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Young journalist leaves safe haven as his home struggles with independence

Jun 02 2012

When we last left Mading Ngor, he was laughing in the rain. It was January 2006, on the 27th straight day in which the sky had opened, sending Victorians into a damp, gloomy funk.

Having grown up in drought-stricken Africa, Ngor, then an 18-year-old Pearson College student, seemed a likely candidate to present a contrary view, to see the upside of the lifegiving downpour.

"Actually," he said, "it can be annoying."

The irony was not lost on him. Ours is a planet of imbalance and contradiction. "Some people die of malnutrition, some die of obesity," he said that day.

"What is abundant in some parts of the world is a precious commodity in others."

That brings us to today, and the question of why Ngor has chosen to leave the security of affluent, comfortable Canada for South Sudan, one of the poorest, hungriest, mostthreatened nations on Earth. And he has done so as a journalist - not the safest choice as the world's newest country goes through growing pains.

The threats are both internal (Ngor has repeatedly clashed with authority) and external (South Sudan complained to the UN this week about continued Sudanese attacks on border areas, where tens of thousands have fled the fighting).

Ngor returned to his homeland in April of last year, shortly before South Sudan officially split with Sudan following two generation-long conflicts that killed perhaps 2.5 million people.

"I wanted to be part of the declaration of independence, first as a journalist, and also as someone whose relatives fought and died in the liberation war," he wrote this week. "Most of my life I was a refugee and independence means regaining a dignity lost and becoming a full citizen with all the rights in a new country."

Ngor last had a permanent home in 1991, when his village was uprooted after a tribal split among South Sudanese rebels left thousands dead, including some of his relatives.

He roamed the country with his mother and siblings until 1995, when they alit in a Kenyan refugee camp. "It was a hard life. We depended on the UN to distribute rations every 15th day of the month, rations which were barely adequate. A couple of spoonfuls of salts, a few litres of oil, kilos of beans, white flour, and so on."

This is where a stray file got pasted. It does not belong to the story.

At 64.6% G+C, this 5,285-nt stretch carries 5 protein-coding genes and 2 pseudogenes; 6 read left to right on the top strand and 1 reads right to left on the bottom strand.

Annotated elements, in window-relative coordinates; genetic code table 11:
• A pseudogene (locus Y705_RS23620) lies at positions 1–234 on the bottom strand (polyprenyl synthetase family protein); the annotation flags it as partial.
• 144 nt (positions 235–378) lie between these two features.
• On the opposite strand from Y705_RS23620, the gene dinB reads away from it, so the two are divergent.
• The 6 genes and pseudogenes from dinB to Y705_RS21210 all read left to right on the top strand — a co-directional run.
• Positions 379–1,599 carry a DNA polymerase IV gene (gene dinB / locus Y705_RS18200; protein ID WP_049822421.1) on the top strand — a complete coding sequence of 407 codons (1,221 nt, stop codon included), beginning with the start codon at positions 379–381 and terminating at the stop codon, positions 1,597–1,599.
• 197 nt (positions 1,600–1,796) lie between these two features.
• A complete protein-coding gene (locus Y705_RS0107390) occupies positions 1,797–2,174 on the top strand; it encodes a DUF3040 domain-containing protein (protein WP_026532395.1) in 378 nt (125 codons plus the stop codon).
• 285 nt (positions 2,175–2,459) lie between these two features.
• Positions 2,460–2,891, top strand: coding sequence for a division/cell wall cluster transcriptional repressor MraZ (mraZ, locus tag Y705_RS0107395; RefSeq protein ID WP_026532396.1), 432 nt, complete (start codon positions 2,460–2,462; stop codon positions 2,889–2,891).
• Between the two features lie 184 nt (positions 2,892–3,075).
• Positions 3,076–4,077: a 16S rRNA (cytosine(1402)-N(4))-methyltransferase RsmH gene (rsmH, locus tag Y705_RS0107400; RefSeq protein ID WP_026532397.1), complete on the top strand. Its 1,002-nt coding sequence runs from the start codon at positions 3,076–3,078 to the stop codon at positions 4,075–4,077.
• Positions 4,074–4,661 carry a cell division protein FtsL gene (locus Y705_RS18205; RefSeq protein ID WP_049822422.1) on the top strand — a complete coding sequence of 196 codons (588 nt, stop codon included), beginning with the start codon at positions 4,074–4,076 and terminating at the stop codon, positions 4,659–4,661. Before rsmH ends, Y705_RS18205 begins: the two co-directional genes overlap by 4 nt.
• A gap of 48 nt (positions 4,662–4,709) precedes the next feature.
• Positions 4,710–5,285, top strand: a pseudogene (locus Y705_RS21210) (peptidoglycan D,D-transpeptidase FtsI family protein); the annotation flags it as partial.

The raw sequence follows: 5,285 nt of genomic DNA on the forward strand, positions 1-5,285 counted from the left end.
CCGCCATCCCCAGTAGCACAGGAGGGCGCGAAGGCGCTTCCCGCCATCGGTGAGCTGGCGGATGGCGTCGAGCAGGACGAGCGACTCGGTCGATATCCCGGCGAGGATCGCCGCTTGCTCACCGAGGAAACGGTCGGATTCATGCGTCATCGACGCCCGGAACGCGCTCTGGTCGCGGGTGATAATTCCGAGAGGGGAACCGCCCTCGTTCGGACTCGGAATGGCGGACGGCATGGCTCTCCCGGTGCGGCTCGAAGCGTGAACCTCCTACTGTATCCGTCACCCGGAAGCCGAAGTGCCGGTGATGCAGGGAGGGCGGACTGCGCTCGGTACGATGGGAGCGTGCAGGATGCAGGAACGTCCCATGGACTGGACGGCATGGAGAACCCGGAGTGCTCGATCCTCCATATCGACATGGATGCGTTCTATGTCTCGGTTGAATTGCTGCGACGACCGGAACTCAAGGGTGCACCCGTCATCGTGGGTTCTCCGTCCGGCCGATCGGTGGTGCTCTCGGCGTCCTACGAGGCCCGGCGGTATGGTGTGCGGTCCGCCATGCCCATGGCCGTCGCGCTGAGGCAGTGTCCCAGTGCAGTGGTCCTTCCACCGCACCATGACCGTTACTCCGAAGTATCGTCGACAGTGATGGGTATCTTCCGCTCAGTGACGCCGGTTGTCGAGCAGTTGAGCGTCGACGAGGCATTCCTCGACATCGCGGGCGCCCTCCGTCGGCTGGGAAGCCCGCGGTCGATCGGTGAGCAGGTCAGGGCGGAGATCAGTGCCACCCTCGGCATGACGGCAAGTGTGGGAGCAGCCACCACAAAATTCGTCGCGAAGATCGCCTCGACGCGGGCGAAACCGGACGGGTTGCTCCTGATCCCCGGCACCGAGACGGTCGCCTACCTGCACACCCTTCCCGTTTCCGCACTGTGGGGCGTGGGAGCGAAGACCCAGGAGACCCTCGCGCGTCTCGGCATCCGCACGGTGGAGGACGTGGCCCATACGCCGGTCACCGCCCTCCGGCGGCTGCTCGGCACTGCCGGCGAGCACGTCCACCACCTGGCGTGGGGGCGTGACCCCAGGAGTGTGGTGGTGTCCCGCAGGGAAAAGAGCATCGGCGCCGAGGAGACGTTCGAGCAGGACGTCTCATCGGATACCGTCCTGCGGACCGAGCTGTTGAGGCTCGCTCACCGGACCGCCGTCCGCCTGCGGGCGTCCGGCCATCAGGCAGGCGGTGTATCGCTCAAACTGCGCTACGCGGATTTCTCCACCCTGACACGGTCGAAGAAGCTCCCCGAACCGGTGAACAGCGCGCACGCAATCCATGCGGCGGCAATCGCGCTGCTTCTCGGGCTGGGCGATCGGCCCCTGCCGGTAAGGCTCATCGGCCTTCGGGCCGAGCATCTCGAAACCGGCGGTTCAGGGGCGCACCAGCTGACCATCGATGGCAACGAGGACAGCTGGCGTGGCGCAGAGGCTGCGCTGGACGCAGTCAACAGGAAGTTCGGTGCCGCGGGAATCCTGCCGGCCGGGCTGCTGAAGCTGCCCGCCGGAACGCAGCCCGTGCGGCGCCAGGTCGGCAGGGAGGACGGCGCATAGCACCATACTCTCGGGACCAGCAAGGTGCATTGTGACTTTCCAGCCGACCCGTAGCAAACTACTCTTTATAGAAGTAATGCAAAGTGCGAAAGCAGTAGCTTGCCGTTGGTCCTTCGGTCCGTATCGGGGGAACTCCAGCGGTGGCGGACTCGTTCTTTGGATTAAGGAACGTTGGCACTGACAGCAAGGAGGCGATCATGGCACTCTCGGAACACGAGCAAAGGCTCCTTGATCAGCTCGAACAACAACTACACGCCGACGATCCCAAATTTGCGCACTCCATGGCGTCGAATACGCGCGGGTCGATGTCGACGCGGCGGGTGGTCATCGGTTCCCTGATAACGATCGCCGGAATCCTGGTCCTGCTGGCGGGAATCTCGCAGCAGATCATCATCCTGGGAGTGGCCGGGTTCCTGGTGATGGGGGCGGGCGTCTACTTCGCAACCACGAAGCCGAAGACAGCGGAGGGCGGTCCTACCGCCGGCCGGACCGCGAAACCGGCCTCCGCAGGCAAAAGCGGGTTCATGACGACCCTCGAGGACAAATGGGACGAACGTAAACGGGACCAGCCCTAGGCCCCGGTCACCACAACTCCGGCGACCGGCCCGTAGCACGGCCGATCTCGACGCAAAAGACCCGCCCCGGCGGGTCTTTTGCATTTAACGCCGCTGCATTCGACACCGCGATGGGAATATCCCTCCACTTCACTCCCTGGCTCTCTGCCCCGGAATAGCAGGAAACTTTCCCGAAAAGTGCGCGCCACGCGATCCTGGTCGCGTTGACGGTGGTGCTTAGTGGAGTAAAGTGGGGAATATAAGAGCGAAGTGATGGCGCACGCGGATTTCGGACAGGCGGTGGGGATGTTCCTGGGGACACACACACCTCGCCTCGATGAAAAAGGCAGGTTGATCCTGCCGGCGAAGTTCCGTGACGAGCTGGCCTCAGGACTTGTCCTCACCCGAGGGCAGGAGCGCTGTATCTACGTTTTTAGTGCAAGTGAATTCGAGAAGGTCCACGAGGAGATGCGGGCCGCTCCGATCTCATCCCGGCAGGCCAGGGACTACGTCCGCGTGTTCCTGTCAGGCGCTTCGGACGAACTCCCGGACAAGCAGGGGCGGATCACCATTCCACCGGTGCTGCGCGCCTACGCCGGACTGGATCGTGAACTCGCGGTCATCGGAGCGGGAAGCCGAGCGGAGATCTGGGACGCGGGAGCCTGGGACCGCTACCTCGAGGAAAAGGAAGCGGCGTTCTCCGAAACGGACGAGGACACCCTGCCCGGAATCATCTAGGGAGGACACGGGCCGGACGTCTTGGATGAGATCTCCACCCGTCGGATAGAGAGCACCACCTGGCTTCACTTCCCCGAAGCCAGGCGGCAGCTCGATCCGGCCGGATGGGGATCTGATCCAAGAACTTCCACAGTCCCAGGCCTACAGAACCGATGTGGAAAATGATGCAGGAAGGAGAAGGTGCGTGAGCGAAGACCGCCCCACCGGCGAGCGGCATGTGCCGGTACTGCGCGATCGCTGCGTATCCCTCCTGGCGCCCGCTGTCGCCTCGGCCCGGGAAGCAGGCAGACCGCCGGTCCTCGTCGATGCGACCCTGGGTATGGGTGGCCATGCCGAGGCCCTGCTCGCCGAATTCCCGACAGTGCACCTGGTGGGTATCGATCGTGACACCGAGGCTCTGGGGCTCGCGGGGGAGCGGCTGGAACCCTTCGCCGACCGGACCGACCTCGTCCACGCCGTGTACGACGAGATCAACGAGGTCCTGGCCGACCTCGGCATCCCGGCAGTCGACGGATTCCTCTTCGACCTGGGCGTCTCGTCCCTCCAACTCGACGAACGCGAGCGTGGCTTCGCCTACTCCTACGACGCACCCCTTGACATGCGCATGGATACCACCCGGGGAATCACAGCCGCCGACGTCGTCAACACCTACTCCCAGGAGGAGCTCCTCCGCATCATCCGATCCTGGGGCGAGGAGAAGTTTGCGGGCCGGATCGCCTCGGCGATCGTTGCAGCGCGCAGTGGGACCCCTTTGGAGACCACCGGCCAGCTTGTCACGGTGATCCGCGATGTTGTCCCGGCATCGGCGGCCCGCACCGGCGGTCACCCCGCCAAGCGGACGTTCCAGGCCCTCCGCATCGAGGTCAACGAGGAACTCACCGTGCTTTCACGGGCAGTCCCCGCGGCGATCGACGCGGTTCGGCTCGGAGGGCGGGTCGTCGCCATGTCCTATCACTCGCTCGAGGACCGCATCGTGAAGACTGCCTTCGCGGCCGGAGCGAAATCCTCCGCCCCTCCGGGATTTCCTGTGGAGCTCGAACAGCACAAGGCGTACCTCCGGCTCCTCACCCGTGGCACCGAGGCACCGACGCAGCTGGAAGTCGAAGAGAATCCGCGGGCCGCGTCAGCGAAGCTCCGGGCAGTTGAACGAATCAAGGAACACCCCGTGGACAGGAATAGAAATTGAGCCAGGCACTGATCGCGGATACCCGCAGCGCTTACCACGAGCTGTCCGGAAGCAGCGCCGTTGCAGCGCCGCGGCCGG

Salvation came in 2001, when he was welcomed to Vancouver as a landed immigrant.

"My coming to Canada was the beginning of a normal life, free from fear and want." He could actually go to high school without having to run from an enemy attack.

Then came Pearson College in Metchosin, where he was one of 200 students from 88 countries. They included Arabs, the people who had clashed with his own since time immemorial.

Pearson was followed by journalism school in Edmonton, a communications degree from Royal Roads University in 2010 and last year's return to South Sudan, where he hosts a popular morning show - Wake Up Juba! - in which he invites debate on controversial topics and regularly grills politicians.

That takes courage in a country struggling with the concept of free speech. The New York-based Committee To Protect Journalists wrote of a February incident in which Ngor was roughed up by parliamentary security forces, then banned from covering parliament. It wasn't his first run-in with authority. Other reporters have similar tales.

"There is democratic space to criticize the government, to correct it, but it's precarious," he writes. "High illiteracy, ignorance, deep suspicions and a military mentality are complicating what should have been a fast transition to democracy."

Again, remember that he waded back into this voluntarily. That says something about the depths of his beliefs.

"Although South Sudan is slowly becoming a home again for me, I still think about Canada, how much I miss it, how much it has done for me," he wrote.

"My coming back to South Sudan was not a repudiation of my beloved Canada. My coming back home was to say thank you Canada for all you have done for me, what I must pass on in the land of my birth, a nascent country which deserves to be rescued by humanity from years of a turbulent history of violence and neglect."

jknox@timescolonist.com

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